England 281 (Duckett 63, Pope 60, Abrar 7-114) and 275 (Brook 108, Duckett 79, Abrar 4-120) beat Pakistan 202 (Babar 75, Shakeel 63, Leach 4-98) and 328 (Shakeel 94, Imam 60, Wood 4-65) by 26 runs
Raw pace in a raw match situation. It’s the weapon for which England have been crying out throughout their generations of failure on unforgiving subcontinent wickets – that point of difference to unlock well-set batters and deliver the moments that make victory possible. On a nerve-shredding fourth and final day in Multan, Mark Wood
was that man, as Pakistan’s gutsy pursuit of 355 was thwarted with just 26 runs left to defend.
The honour of taking the final wicket went to Ollie Robinson – Player of the Match in Rawalpindi – as Pakistan’s last man Mohammad Ali snicked a thin edge through to Ollie Pope to seal England’s first series win in the country for 22 years, and their eighth Test victory in nine since the start of the Ben Stokes captaincy era. But Wood’s final figures of 4 for 65 were the gamebreaker – specifically, his two priceless wickets in the final minutes before lunch, to crack a formidable sixth-wicket stand between Saud Shakeel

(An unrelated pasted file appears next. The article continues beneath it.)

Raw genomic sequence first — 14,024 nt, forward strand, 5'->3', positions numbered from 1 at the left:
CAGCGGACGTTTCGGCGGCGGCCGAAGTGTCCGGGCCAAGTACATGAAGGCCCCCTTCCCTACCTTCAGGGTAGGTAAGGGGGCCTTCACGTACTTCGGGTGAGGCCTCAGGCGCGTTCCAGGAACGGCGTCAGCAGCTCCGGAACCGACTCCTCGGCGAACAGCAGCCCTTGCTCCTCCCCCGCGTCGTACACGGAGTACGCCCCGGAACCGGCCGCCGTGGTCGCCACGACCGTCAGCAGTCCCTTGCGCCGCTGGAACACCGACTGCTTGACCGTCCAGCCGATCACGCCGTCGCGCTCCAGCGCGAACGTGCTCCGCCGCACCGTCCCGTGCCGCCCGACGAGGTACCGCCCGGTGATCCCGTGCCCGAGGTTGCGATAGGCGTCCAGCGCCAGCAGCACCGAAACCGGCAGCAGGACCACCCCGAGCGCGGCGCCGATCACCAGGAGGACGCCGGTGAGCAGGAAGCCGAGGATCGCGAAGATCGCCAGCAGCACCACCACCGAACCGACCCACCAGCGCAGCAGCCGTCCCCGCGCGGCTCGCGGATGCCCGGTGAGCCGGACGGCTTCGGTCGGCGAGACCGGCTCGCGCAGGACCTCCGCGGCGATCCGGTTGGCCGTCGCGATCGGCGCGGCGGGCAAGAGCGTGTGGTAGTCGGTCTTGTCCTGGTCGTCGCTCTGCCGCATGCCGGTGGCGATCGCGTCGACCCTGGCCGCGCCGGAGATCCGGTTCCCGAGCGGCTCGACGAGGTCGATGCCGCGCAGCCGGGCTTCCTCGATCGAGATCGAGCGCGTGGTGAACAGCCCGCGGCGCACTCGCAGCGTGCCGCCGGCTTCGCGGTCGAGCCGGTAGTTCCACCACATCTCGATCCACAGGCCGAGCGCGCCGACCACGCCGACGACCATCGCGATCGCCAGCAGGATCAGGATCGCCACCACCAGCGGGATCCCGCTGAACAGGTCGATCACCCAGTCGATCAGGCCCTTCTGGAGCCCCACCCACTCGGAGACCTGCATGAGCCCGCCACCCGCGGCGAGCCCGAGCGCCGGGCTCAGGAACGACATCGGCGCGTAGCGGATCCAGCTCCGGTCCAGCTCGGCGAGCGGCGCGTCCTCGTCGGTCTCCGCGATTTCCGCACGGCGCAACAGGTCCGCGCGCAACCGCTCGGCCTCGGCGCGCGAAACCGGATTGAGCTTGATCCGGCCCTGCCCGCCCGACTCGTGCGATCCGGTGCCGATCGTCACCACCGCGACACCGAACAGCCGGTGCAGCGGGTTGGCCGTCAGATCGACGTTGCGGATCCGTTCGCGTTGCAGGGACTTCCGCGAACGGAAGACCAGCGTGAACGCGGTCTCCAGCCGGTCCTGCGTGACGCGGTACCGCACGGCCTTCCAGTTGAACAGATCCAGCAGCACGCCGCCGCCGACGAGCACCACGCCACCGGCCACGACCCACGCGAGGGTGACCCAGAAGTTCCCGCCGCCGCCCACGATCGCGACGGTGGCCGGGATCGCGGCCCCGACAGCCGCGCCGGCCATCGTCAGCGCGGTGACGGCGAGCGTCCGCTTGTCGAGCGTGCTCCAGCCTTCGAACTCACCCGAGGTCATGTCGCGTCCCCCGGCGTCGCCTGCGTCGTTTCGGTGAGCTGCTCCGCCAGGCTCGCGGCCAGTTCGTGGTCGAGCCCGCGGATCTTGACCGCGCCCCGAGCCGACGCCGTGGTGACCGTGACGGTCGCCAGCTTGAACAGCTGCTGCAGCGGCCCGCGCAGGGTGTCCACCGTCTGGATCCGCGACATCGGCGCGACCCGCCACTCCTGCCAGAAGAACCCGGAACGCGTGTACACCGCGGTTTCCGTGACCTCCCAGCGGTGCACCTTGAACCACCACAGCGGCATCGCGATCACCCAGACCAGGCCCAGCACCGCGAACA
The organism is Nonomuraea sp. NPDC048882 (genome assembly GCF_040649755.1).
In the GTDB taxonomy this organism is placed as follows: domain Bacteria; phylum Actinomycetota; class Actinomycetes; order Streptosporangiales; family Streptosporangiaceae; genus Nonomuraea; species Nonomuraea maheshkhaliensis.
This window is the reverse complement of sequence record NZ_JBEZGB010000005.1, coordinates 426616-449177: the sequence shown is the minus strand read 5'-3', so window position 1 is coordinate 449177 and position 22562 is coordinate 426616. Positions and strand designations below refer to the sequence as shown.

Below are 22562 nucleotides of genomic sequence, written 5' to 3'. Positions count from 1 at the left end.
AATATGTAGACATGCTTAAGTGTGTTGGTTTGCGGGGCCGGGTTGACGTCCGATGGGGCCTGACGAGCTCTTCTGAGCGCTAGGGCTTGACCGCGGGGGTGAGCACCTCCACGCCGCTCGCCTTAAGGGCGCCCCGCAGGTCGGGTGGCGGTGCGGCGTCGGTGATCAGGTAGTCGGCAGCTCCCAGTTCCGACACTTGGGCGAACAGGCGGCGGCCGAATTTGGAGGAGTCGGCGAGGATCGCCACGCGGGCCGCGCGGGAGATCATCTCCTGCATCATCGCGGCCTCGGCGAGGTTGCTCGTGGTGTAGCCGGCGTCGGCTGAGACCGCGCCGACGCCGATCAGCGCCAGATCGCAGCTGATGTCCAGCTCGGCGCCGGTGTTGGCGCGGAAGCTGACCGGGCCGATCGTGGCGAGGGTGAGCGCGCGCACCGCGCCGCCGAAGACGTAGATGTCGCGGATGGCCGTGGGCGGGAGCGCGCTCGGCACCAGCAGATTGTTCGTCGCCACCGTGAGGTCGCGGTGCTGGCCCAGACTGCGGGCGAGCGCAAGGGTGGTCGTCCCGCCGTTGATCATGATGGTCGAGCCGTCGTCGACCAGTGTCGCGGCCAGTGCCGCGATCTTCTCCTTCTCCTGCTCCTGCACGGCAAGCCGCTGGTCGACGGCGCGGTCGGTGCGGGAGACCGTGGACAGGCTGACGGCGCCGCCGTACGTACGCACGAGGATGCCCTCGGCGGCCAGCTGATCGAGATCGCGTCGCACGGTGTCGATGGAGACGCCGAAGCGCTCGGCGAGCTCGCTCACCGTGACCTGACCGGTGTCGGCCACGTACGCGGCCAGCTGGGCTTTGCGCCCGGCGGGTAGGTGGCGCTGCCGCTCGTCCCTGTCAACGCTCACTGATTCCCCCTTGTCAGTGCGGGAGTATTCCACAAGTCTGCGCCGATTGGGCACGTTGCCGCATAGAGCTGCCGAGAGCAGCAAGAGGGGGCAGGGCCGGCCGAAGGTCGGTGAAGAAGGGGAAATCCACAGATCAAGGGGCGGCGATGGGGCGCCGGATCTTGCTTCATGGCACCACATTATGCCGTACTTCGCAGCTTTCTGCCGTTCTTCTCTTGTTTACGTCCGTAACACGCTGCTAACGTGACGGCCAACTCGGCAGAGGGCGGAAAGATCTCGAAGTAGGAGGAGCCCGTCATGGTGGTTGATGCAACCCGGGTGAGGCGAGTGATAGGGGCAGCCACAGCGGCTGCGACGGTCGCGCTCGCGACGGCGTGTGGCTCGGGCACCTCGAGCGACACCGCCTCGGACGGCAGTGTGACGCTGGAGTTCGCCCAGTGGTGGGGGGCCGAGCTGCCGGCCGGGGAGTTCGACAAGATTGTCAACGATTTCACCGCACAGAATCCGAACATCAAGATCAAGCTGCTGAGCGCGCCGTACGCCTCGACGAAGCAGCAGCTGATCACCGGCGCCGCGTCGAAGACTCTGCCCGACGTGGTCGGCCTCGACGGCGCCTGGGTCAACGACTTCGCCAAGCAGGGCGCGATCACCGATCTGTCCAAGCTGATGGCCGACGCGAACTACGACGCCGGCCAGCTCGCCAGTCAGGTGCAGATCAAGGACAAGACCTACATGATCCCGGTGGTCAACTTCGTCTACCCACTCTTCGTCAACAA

and Mohammad Nawaz
that, for much of the morning session, had seemed on course to deliver a stunning series-leveller.
In a fire-and-ice partnership of 80 in 21.5 overs, Shakeel had been the sheet-anchor while Nawaz carried the attack back to England’s bowlers, to whittle down the requirement deep into double figures. But in the space of six Wood deliveries, both men were blasted out via short balls down the leg-side – “strangles”, as you might deem them in ordinary situations. But on this surface, and in this scenario, Wood was bowling to a clear plan, attempting to get his bouncers as straight into body as possible, and bring his leg-side catchers into the game. Perhaps there was no real need to oblige him, but the dynamics of true pace can unsettle even the most well-set.